Globus V4 Paths, Permissions, Storage Allocation

Globus default directory

If you point Globus to an Endpoint where you have an account, it will open a single panel pointing to the path of your home-directory there, displayed as '/~/'.

 On NeSI's Māui/Mahuika cluster this means:

filesystem visible to Globus storage persistent Globus usage permissions
/home/; or '/~/' yes (default) 20GB yes possible, not recommended read and write access
/nesi/nobackup/<project_code> yes yes no yes read and write access
/nesi/project/<project_code> yes yes yes yes read only access


The /nesi/project filesystem for Globus file-transfers and sharing is

  • persistent
  • backed up

The /nesi/nobackup filesystem for Globus file-transfers and sharing (which we'll call the nobackup filesystem henceforth) is

Every project has a large quota on the /nesi/nobackup filesystem for a short period of time.

As the filesystem becomes full, files will be deleted according to their age. Move your files off the nobackup filesystem if you want a persistent copy of them. See the NeSI documentation on  filesystems for more information.

Performing Globus transfers to/from Māui/Mahuika

  • if transferring files off the cluster, move/copy files onto /nesi/project or /nesi/nobackup first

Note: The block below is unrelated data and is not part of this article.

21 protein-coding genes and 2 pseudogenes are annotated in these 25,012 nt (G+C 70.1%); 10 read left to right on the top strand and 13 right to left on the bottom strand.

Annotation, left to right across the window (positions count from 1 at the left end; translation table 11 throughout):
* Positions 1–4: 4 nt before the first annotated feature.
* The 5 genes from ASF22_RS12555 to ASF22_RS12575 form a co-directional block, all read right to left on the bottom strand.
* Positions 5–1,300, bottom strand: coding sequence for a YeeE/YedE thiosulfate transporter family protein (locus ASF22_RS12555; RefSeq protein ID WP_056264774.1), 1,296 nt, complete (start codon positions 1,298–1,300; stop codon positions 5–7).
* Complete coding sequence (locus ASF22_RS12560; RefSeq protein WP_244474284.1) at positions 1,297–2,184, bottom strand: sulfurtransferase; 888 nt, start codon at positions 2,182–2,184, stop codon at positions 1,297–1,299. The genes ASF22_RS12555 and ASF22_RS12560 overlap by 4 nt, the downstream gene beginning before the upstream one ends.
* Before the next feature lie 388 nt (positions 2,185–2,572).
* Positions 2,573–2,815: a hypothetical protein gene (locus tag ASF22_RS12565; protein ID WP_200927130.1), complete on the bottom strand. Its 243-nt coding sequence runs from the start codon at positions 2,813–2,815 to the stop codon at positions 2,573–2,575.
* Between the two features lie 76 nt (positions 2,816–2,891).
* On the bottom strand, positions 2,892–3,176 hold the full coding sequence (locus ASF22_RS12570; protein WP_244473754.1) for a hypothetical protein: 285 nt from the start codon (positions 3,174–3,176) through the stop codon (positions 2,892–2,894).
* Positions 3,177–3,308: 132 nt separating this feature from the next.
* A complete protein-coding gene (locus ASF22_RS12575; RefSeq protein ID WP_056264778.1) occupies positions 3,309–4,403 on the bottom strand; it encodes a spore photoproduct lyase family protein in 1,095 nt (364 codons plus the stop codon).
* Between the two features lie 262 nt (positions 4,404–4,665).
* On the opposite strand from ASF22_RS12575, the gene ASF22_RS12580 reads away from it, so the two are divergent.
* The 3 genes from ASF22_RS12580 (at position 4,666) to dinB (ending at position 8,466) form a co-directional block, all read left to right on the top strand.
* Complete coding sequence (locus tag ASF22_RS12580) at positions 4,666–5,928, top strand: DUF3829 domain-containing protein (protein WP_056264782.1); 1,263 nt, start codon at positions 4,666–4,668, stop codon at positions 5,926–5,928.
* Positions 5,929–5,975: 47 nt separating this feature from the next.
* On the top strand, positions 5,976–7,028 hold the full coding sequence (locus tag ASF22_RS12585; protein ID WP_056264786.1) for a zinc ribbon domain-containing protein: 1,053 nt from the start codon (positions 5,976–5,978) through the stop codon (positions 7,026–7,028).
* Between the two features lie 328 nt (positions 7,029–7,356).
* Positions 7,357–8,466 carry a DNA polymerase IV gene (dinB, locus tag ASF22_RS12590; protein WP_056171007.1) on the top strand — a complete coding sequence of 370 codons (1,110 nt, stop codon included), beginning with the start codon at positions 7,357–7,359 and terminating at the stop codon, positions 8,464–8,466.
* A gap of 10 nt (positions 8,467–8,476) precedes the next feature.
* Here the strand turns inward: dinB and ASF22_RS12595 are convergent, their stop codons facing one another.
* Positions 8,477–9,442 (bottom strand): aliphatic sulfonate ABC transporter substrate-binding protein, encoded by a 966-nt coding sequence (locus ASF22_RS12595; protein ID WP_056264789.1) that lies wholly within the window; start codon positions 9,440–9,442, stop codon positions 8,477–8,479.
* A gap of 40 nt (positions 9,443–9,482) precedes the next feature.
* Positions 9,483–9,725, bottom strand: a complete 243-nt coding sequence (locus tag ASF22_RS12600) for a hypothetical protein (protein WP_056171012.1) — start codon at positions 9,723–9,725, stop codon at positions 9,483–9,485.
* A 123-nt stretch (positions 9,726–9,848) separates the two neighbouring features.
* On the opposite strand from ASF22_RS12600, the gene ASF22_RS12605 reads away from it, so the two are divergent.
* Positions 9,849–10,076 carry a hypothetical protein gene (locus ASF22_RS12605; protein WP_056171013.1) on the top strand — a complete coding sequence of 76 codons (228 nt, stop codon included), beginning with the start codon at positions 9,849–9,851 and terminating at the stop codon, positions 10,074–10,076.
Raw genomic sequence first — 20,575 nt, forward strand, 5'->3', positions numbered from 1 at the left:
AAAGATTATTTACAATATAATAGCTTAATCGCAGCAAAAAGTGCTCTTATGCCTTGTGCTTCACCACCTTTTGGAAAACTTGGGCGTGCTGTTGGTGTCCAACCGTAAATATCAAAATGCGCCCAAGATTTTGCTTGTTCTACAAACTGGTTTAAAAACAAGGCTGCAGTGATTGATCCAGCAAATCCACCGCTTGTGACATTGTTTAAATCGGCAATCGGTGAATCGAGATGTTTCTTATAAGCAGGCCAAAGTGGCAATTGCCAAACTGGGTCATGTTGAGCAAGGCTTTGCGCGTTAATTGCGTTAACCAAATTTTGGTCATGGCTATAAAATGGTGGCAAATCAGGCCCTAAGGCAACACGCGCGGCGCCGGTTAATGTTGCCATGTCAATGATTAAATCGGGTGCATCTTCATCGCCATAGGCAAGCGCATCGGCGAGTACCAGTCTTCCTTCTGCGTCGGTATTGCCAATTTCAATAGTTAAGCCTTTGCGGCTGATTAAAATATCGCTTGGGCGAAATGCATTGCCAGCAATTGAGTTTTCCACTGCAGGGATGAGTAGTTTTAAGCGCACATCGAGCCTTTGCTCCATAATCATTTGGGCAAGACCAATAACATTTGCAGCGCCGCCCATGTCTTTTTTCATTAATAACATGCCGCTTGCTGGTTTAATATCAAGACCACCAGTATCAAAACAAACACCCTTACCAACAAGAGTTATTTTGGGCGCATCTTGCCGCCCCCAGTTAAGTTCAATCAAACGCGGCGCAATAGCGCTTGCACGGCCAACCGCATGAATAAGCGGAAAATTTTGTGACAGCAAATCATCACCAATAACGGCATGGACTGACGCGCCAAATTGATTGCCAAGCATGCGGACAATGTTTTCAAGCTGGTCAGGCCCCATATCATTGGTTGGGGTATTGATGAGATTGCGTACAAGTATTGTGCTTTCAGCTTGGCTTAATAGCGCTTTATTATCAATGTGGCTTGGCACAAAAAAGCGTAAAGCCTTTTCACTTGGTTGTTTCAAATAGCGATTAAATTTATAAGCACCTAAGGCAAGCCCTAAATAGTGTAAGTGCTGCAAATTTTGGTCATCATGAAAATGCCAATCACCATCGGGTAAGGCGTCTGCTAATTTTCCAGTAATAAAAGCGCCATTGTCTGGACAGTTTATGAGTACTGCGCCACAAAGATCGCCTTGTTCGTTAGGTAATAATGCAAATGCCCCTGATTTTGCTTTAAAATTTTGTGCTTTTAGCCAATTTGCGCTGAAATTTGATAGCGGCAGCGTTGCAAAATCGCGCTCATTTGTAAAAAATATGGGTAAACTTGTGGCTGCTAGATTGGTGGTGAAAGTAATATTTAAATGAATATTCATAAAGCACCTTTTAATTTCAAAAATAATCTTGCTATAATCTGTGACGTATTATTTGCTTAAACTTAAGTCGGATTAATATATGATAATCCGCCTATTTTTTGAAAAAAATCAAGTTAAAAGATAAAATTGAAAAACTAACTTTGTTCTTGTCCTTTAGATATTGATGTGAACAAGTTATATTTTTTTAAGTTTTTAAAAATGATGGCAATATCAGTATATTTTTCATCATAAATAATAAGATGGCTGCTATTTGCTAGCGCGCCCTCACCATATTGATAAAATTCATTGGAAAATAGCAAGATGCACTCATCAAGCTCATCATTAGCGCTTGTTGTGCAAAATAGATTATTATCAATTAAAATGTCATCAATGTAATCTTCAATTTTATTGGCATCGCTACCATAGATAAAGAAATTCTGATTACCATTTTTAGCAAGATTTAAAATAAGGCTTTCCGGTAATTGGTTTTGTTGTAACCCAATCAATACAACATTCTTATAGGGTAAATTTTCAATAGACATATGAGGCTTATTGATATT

• sign in to Globus and navigate the file manager to the  path associated with your project (viz. /nesi/project/<project_code> or /nesi/nobackup/<project_code>)
  • click the "two-panels" area in the file-manager  and select the other endpoint
  • select source of transfer
  • transfer data (from), using the appropriate "start" button
  • if transferring files onto the cluster, move files off /nesi/project or /nesi/nobackup after transfer


1.  Globus bookmarks can be created for /nesi/project or /nesi/nobackup paths, and these bookmarks pinned.

2.  Symbolic links can be created in your project directories and nobackup directories to enable easy moving of files to and fro.
To create a symbolic link from a first to a second directory and vice-versa (using full paths for <first> and <second>):

$ cd <first>
$ ln -s <full_path_to_second> <alias_to_second>

$ cd <second>
$ ln -s <full_path_to_first> <alias_to_first>

Here you substitute convenient values for these aliases.
After you do this, there will be an alias listed in each directory which points to the other directory. You can see this with the ls command, and cd from each to the other using its alias.


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